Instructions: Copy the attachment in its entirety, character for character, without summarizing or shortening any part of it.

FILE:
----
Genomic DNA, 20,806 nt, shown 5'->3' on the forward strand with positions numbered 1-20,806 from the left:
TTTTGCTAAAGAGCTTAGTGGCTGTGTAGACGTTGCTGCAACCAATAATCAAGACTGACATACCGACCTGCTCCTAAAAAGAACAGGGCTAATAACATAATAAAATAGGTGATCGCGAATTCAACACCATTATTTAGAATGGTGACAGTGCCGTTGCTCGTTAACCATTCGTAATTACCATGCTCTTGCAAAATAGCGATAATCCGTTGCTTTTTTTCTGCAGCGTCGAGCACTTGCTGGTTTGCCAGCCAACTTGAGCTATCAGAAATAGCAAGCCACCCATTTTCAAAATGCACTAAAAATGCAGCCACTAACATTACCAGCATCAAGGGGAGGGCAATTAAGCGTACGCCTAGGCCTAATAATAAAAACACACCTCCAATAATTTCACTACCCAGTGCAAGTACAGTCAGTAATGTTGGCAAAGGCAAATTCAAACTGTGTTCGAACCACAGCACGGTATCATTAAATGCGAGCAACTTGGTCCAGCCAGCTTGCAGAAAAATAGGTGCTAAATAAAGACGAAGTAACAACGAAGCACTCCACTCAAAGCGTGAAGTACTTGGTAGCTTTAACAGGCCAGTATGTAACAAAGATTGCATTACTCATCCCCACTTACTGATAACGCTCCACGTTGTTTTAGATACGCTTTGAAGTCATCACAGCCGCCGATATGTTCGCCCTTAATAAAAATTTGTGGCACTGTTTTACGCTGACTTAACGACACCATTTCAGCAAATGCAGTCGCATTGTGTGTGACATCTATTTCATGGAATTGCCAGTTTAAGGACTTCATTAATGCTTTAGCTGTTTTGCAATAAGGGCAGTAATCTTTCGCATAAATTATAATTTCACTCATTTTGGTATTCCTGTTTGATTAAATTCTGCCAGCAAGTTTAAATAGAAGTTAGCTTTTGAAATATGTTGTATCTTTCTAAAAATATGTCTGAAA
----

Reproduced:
Genomic DNA, 20,806 nt, shown 5'->3' on the forward strand with positions numbered 1-20,806 from the left:
TTTTGCTAAAGAGCTTAGTGGCTGTGTAGACGTTGCTGCAACCAATAATCAAGACTGACATACCGACCTGCTCCTAAAAAGAACAGGGCTAATAACATAATAAAATAGGTGATCGCGAATTCAACACCATTATTTAGAATGGTGACAGTGCCGTTGCTCGTTAACCATTCGTAATTACCATGCTCTTGCAAAATAGCGATAATCCGTTGCTTTTTTTCTGCAGCGTCGAGCACTTGCTGGTTTGCCAGCCAACTTGAGCTATCAGAAATAGCAAGCCACCCATTTTCAAAATGCACTAAAAATGCAGCCACTAACATTACCAGCATCAAGGGGAGGGCAATTAAGCGTACGCCTAGGCCTAATAATAAAAACACACCTCCAATAATTTCACTACCCAGTGCAAGTACAGTCAGTAATGTTGGCAAAGGCAAATTCAAACTGTGTTCGAACCACAGCACGGTATCATTAAATGCGAGCAACTTGGTCCAGCCAGCTTGCAGAAAAATAGGTGCTAAATAAAGACGAAGTAACAACGAAGCACTCCACTCAAAGCGTGAAGTACTTGGTAGCTTTAACAGGCCAGTATGTAACAAAGATTGCATTACTCATCCCCACTTACTGATAACGCTCCACGTTGTTTTAGATACGCTTTGAAGTCATCACAGCCGCCGATATGTTCGCCCTTAATAAAAATTTGTGGCACTGTTTTACGCTGACTTAACGACACCATTTCAGCAAATGCAGTCGCATTGTGTGTGACATCTATTTCATGGAATTGCCAGTTTAAGGACTTCATTAATGCTTTAGCTGTTTTGCAATAAGGGCAGTAATCTTTCGCATAAATTATAATTTCACTCATTTTGGTATTCCTGTTTGATTAAATTCTGCCAGCAAGTTTAAATAGAAGTTAGCTTTTGAAATATGTTGTATCTTTCTAAAAATATGTCTGAAA